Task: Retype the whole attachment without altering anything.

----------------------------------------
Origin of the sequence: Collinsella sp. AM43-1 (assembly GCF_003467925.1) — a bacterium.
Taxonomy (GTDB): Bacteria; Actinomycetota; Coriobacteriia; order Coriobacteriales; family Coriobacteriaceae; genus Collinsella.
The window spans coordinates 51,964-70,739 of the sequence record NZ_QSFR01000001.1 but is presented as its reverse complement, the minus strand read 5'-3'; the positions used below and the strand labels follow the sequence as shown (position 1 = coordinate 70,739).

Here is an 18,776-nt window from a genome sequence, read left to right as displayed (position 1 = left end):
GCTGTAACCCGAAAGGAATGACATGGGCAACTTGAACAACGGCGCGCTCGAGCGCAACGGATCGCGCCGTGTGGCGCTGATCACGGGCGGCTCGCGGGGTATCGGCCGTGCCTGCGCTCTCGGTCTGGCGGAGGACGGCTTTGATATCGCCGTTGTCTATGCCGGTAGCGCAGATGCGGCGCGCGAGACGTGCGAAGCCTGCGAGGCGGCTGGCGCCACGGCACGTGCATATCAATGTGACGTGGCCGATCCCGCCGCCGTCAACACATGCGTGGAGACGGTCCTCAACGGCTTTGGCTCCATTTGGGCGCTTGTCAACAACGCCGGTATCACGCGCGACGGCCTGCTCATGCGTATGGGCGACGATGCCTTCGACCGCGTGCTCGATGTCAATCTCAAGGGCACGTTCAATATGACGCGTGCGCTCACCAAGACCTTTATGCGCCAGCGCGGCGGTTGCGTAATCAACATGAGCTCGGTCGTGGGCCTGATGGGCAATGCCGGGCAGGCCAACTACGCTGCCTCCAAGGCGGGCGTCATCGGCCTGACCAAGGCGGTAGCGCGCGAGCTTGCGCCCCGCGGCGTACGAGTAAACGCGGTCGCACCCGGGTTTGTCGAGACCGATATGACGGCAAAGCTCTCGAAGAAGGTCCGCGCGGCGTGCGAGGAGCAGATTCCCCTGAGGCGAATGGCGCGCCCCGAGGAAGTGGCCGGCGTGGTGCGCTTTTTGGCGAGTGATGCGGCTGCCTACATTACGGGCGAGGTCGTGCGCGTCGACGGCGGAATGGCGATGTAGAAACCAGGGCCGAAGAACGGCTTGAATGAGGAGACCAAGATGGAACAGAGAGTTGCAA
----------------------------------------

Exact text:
Origin of the sequence: Collinsella sp. AM43-1 (assembly GCF_003467925.1) — a bacterium.
Taxonomy (GTDB): Bacteria; Actinomycetota; Coriobacteriia; order Coriobacteriales; family Coriobacteriaceae; genus Collinsella.
The window spans coordinates 51,964-70,739 of the sequence record NZ_QSFR01000001.1 but is presented as its reverse complement, the minus strand read 5'-3'; the positions used below and the strand labels follow the sequence as shown (position 1 = coordinate 70,739).

Here is an 18,776-nt window from a genome sequence, read left to right as displayed (position 1 = left end):
GCTGTAACCCGAAAGGAATGACATGGGCAACTTGAACAACGGCGCGCTCGAGCGCAACGGATCGCGCCGTGTGGCGCTGATCACGGGCGGCTCGCGGGGTATCGGCCGTGCCTGCGCTCTCGGTCTGGCGGAGGACGGCTTTGATATCGCCGTTGTCTATGCCGGTAGCGCAGATGCGGCGCGCGAGACGTGCGAAGCCTGCGAGGCGGCTGGCGCCACGGCACGTGCATATCAATGTGACGTGGCCGATCCCGCCGCCGTCAACACATGCGTGGAGACGGTCCTCAACGGCTTTGGCTCCATTTGGGCGCTTGTCAACAACGCCGGTATCACGCGCGACGGCCTGCTCATGCGTATGGGCGACGATGCCTTCGACCGCGTGCTCGATGTCAATCTCAAGGGCACGTTCAATATGACGCGTGCGCTCACCAAGACCTTTATGCGCCAGCGCGGCGGTTGCGTAATCAACATGAGCTCGGTCGTGGGCCTGATGGGCAATGCCGGGCAGGCCAACTACGCTGCCTCCAAGGCGGGCGTCATCGGCCTGACCAAGGCGGTAGCGCGCGAGCTTGCGCCCCGCGGCGTACGAGTAAACGCGGTCGCACCCGGGTTTGTCGAGACCGATATGACGGCAAAGCTCTCGAAGAAGGTCCGCGCGGCGTGCGAGGAGCAGATTCCCCTGAGGCGAATGGCGCGCCCCGAGGAAGTGGCCGGCGTGGTGCGCTTTTTGGCGAGTGATGCGGCTGCCTACATTACGGGCGAGGTCGTGCGCGTCGACGGCGGAATGGCGATGTAGAAACCAGGGCCGAAGAACGGCTTGAATGAGGAGACCAAGATGGAACAGAGAGTTGCAA